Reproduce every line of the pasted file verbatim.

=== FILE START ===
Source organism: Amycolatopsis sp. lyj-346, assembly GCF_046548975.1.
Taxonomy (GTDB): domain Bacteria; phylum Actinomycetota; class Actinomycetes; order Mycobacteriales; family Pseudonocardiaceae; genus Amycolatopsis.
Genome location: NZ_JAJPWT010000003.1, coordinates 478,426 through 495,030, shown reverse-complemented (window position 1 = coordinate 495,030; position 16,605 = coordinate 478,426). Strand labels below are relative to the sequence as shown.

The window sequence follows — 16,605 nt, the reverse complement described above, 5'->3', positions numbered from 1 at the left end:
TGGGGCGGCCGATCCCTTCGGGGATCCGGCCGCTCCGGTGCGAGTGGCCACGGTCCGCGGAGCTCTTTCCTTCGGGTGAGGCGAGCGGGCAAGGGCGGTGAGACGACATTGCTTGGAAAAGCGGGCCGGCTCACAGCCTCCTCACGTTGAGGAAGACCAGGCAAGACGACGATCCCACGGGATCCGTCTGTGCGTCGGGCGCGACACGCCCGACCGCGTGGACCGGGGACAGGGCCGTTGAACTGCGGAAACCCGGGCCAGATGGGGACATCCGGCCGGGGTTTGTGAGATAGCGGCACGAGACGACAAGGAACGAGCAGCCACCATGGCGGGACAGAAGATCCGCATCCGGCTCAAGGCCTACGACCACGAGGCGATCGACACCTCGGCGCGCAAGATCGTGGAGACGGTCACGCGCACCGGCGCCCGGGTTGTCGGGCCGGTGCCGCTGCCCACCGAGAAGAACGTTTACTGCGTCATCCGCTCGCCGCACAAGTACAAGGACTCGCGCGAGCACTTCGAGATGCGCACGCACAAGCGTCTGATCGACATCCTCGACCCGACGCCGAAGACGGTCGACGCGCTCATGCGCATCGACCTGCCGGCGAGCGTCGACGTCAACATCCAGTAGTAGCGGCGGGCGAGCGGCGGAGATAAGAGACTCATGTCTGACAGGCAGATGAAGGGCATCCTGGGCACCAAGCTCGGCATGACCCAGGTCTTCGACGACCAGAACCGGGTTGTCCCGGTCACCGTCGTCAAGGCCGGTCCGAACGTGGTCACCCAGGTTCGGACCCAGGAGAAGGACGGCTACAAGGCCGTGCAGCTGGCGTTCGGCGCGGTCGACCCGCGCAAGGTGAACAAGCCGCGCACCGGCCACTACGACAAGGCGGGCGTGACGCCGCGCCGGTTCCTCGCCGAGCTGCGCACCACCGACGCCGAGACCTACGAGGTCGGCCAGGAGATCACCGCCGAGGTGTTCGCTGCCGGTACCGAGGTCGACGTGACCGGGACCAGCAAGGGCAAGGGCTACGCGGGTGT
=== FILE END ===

Source organism: Amycolatopsis sp. lyj-346, assembly GCF_046548975.1.
Taxonomy (GTDB): domain Bacteria; phylum Actinomycetota; class Actinomycetes; order Mycobacteriales; family Pseudonocardiaceae; genus Amycolatopsis.
Genome location: NZ_JAJPWT010000003.1, coordinates 478,426 through 495,030, shown reverse-complemented (window position 1 = coordinate 495,030; position 16,605 = coordinate 478,426). Strand labels below are relative to the sequence as shown.

The window sequence follows — 16,605 nt, the reverse complement described above, 5'->3', positions numbered from 1 at the left end:
TGGGGCGGCCGATCCCTTCGGGGATCCGGCCGCTCCGGTGCGAGTGGCCACGGTCCGCGGAGCTCTTTCCTTCGGGTGAGGCGAGCGGGCAAGGGCGGTGAGACGACATTGCTTGGAAAAGCGGGCCGGCTCACAGCCTCCTCACGTTGAGGAAGACCAGGCAAGACGACGATCCCACGGGATCCGTCTGTGCGTCGGGCGCGACACGCCCGACCGCGTGGACCGGGGACAGGGCCGTTGAACTGCGGAAACCCGGGCCAGATGGGGACATCCGGCCGGGGTTTGTGAGATAGCGGCACGAGACGACAAGGAACGAGCAGCCACCATGGCGGGACAGAAGATCCGCATCCGGCTCAAGGCCTACGACCACGAGGCGATCGACACCTCGGCGCGCAAGATCGTGGAGACGGTCACGCGCACCGGCGCCCGGGTTGTCGGGCCGGTGCCGCTGCCCACCGAGAAGAACGTTTACTGCGTCATCCGCTCGCCGCACAAGTACAAGGACTCGCGCGAGCACTTCGAGATGCGCACGCACAAGCGTCTGATCGACATCCTCGACCCGACGCCGAAGACGGTCGACGCGCTCATGCGCATCGACCTGCCGGCGAGCGTCGACGTCAACATCCAGTAGTAGCGGCGGGCGAGCGGCGGAGATAAGAGACTCATGTCTGACAGGCAGATGAAGGGCATCCTGGGCACCAAGCTCGGCATGACCCAGGTCTTCGACGACCAGAACCGGGTTGTCCCGGTCACCGTCGTCAAGGCCGGTCCGAACGTGGTCACCCAGGTTCGGACCCAGGAGAAGGACGGCTACAAGGCCGTGCAGCTGGCGTTCGGCGCGGTCGACCCGCGCAAGGTGAACAAGCCGCGCACCGGCCACTACGACAAGGCGGGCGTGACGCCGCGCCGGTTCCTCGCCGAGCTGCGCACCACCGACGCCGAGACCTACGAGGTCGGCCAGGAGATCACCGCCGAGGTGTTCGCTGCCGGTACCGAGGTCGACGTGACCGGGACCAGCAAGGGCAAGGGCTACGCGGGTGT